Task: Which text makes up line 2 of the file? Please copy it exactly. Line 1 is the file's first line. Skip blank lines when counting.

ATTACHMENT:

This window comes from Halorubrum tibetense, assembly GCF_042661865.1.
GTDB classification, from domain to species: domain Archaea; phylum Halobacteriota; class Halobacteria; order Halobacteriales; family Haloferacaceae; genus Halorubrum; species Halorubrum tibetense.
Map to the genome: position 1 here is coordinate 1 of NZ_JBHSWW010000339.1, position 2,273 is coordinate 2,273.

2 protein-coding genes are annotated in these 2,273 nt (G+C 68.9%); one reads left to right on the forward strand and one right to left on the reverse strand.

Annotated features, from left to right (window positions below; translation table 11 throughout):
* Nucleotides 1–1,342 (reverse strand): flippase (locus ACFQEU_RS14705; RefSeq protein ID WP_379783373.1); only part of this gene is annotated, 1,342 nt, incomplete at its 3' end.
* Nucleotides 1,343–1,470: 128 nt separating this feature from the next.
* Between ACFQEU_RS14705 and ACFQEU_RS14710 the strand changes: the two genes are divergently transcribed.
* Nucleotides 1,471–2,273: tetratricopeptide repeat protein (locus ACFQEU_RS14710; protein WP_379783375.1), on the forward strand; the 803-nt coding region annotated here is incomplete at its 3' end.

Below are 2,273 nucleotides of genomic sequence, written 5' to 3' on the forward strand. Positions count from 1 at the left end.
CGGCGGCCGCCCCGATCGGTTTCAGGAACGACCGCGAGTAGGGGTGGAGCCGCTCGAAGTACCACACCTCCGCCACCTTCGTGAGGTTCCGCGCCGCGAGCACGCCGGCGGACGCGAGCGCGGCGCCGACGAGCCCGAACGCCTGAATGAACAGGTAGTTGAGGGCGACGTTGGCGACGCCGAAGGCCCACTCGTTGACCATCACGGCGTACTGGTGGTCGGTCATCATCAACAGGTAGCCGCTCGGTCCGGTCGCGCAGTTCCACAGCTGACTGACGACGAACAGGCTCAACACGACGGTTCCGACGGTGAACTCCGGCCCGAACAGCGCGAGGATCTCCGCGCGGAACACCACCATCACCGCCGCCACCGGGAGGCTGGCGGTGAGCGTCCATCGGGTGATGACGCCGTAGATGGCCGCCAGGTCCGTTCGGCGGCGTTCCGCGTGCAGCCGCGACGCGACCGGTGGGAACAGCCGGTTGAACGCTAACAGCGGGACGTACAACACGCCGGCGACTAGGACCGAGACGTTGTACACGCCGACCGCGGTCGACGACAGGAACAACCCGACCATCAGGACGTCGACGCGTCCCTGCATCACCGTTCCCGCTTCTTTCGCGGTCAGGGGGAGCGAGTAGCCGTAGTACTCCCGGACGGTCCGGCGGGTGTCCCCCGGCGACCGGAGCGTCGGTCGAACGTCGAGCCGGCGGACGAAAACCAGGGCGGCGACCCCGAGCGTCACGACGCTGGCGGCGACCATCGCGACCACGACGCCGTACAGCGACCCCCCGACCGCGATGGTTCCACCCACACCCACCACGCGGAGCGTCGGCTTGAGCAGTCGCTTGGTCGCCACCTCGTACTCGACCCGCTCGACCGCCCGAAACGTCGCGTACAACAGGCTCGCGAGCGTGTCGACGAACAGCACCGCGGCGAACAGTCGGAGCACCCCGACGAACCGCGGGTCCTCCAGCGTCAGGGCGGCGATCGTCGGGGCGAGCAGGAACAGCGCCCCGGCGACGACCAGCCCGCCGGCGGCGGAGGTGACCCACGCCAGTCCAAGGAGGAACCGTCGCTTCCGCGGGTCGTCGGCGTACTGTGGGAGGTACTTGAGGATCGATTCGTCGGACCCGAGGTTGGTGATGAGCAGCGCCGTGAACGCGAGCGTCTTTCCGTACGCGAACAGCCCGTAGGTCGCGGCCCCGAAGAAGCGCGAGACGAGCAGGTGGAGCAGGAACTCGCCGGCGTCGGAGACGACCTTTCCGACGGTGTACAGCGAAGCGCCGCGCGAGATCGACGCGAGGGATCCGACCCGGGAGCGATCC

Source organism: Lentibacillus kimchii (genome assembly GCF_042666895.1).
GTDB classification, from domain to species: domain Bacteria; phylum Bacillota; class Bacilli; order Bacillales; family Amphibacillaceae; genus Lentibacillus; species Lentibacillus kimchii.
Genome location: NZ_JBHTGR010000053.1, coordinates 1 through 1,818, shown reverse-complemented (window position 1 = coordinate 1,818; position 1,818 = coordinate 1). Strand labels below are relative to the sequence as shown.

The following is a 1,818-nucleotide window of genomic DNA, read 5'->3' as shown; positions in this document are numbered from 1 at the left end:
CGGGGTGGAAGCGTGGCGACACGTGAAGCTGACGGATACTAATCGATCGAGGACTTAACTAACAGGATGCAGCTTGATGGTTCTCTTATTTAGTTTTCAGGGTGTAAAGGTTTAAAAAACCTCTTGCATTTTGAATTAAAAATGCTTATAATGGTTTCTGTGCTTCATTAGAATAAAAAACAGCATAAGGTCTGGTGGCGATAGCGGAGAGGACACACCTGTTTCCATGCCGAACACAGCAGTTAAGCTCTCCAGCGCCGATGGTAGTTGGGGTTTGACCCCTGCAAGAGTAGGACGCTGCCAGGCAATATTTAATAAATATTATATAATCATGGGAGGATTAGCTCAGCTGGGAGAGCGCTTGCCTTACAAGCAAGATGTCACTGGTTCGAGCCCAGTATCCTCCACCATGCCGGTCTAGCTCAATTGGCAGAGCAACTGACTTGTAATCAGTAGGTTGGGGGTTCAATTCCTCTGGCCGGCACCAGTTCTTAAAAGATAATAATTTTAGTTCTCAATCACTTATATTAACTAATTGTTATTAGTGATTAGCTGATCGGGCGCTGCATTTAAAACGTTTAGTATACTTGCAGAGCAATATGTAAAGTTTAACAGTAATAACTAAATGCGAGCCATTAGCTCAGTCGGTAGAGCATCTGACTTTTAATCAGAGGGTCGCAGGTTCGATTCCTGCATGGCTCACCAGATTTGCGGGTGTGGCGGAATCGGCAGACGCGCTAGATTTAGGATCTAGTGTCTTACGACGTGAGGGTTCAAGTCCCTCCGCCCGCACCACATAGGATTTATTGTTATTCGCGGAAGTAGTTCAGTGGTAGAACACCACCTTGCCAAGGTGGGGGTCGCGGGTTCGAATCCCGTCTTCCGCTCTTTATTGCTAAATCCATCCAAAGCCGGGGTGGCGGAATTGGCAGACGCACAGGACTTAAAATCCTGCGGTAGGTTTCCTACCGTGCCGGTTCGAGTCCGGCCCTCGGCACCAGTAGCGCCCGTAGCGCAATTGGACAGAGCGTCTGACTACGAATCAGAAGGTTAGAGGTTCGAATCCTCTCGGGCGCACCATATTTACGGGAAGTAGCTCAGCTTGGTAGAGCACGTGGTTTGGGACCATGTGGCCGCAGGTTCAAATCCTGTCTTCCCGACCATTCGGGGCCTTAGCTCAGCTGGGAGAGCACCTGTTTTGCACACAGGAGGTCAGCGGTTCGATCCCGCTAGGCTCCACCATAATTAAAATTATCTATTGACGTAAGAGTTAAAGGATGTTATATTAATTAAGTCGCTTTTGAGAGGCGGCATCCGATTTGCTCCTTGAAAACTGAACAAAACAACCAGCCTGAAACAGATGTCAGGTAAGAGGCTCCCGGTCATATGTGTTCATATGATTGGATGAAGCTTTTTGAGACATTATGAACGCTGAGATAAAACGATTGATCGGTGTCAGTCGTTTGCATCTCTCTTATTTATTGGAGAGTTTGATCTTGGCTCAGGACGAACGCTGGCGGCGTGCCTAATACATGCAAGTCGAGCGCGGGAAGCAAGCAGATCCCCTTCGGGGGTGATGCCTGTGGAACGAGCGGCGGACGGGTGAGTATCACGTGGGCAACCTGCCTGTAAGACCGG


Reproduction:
GTDB classification, from domain to species: domain Archaea; phylum Halobacteriota; class Halobacteria; order Halobacteriales; family Haloferacaceae; genus Halorubrum; species Halorubrum tibetense.